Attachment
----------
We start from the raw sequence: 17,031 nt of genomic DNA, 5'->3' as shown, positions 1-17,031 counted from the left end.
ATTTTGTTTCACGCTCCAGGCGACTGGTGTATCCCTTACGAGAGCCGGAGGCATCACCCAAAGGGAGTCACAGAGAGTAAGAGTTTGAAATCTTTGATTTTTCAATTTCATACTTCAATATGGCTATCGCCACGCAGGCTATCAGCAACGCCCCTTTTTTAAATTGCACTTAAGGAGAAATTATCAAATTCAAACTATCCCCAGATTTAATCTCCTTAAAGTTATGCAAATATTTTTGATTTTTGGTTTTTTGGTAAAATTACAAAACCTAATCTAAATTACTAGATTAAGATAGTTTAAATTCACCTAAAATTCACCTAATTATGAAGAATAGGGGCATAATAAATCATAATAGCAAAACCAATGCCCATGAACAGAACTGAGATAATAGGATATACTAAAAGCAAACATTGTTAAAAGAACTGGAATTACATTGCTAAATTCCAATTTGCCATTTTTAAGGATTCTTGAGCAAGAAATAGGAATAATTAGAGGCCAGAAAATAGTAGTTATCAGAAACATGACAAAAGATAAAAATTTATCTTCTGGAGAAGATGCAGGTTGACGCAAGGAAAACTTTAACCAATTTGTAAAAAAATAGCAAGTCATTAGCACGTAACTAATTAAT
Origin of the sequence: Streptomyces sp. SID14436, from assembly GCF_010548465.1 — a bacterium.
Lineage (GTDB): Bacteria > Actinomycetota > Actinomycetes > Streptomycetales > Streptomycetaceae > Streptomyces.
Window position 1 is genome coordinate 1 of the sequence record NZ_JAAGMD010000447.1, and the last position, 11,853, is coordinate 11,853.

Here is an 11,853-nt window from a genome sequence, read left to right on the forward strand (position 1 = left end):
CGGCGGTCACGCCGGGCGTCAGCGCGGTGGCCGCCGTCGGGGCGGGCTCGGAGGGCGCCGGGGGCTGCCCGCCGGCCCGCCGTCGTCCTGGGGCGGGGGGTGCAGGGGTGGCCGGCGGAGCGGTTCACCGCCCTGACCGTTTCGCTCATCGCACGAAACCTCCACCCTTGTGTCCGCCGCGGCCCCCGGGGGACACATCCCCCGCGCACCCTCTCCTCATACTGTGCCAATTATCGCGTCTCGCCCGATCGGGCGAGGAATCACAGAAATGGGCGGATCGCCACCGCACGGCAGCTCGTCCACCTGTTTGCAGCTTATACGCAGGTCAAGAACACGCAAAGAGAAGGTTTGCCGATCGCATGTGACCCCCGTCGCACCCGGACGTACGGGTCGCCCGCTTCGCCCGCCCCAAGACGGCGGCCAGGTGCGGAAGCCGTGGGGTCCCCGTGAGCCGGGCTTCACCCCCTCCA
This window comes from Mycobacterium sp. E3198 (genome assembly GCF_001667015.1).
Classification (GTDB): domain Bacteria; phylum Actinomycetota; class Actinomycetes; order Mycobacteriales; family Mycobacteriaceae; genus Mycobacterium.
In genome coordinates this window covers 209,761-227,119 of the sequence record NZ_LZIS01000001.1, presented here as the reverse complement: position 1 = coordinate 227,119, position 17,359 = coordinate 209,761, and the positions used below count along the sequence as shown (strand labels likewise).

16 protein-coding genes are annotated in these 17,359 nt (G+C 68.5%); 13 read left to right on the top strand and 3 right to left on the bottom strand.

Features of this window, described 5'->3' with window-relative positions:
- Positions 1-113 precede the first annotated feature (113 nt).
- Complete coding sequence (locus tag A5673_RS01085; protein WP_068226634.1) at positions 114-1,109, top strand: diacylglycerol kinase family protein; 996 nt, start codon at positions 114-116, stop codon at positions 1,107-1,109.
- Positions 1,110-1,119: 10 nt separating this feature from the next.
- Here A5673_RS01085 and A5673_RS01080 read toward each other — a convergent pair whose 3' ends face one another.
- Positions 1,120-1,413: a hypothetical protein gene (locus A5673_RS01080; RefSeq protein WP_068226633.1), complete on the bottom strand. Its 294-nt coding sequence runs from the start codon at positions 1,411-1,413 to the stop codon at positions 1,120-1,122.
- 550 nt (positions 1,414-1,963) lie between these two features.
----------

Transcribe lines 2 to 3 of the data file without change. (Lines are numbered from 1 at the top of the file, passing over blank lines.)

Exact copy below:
ATTTTGTTTCACGCTCCAGGCGACTGGTGTATCCCTTACGAGAGCCGGAGGCATCACCCAAAGGGAGTCACAGAGAGTAAGAGTTTGAAATCTTTGATTTTTCAATTTCATACTTCAATATGGCTATCGCCACGCAGGCTATCAGCAACGCCCCTTTTTTAAATTGCACTTAAGGAGAAATTATCAAATTCAAACTATCCCCAGATTTAATCTCCTTAAAGTTATGCAAATATTTTTGATTTTTGGTTTTTTGGTAAAATTACAAAACCTAATCTAAATTACTAGATTAAGATAGTTTAAATTCACCTAAAATTCACCTAATTATGAAGAATAGGGGCATAATAAATCATAATAGCAAAACCAATGCCCATGAACAGAACTGAGATAATAGGATATACTAAAAGCAAACATTGTTAAAAGAACTGGAATTACATTGCTAAATTCCAATTTGCCATTTTTAAGGATTCTTGAGCAAGAAATAGGAATAATTAGAGGCCAGAAAATAGTAGTTATCAGAAACATGACAAAAGATAAAAATTTATCTTCTGGAGAAGATGCAGGTTGACGCAAGGAAAACTTTAACCAATTTGTAAAAAAATAGCAAGTCATTAGCACGTAACTAATTAAT
Origin of the sequence: Streptomyces sp. SID14436, from assembly GCF_010548465.1 — a bacterium.